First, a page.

Photo Credit: Abu Ali Express
Map of potential Israel Lebanon maritime border agreement.

I have gathered ten facts (not opinions) that will help you better understand the agreement:

1. Israel’s original position in the negotiations with Lebanon line number 1 (see attached map).


2. Lebanon’s original claim in the negotiations with Israel was line number 23 (see attached map).

3. The disputed area between line number 1 and line number 23 is 860 square kilometers.

4. Over the years, several mediators proposed different solutions based on splitting the disputed area between lines 1 and 23 into two. Most of the proposals gave a slight advantage to the Lebanese side – for example 45% to Israel versus 55% to Lebanon. Lebanon officially rejected these offers.

5. According to information published on Israeli, Lebanese and international media, the emerging agreement is based on Line 23, meaning that Lebanon is to receive the entire disputed territory.

6. At the center of the territorial dispute is the rights over Qana gas field, which Lebanon claims ownership over. Located almost entirely in the disputed area, Qana has parts of it crossing beyond line 23 into Israeli territory. According to Al Jazeera, the agreement will include modifications in line 23 so that the entirety of Qana gas field will be in Lebanese territory.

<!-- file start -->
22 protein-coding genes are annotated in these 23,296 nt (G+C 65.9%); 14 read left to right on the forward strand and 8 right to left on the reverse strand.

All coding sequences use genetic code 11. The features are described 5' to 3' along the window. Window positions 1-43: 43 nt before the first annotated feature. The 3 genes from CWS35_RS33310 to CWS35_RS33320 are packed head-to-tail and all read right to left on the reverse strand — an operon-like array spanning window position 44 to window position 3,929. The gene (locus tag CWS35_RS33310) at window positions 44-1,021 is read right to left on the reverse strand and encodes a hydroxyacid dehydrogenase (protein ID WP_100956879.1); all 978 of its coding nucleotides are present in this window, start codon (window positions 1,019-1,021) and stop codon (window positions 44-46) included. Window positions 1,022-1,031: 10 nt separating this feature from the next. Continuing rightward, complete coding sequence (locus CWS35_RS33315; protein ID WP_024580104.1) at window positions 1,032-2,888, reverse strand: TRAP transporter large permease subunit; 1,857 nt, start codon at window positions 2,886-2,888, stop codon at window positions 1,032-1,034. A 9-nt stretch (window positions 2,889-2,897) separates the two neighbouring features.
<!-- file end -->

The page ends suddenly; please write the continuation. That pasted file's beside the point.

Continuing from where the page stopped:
7. The Israeli Karish gas field is not in the disputed area and does not cross line 23.

8. Hezbollah has publicly threatened that as long as Lebanon’s rights are not ensured (in the agreement), Israel will not be able to produce gas from Karish (located in undisputed Israeli territory). Nasrallah threatened to implement this “equation” with force if necessary.

9. The Karish offshore rig is already anchored in place and was set to start pumping gas several weeks ago, but has yet to do so.

10. Hezbollah is satisfied with the emerging agreement. The organization is receiving public support and credit for what it branded as its role in Lebanon’s achievements in negotiations. Hezbollah and Lebanese officials see the recent threats made by senior Israeli officials as election propaganda/campaigning.


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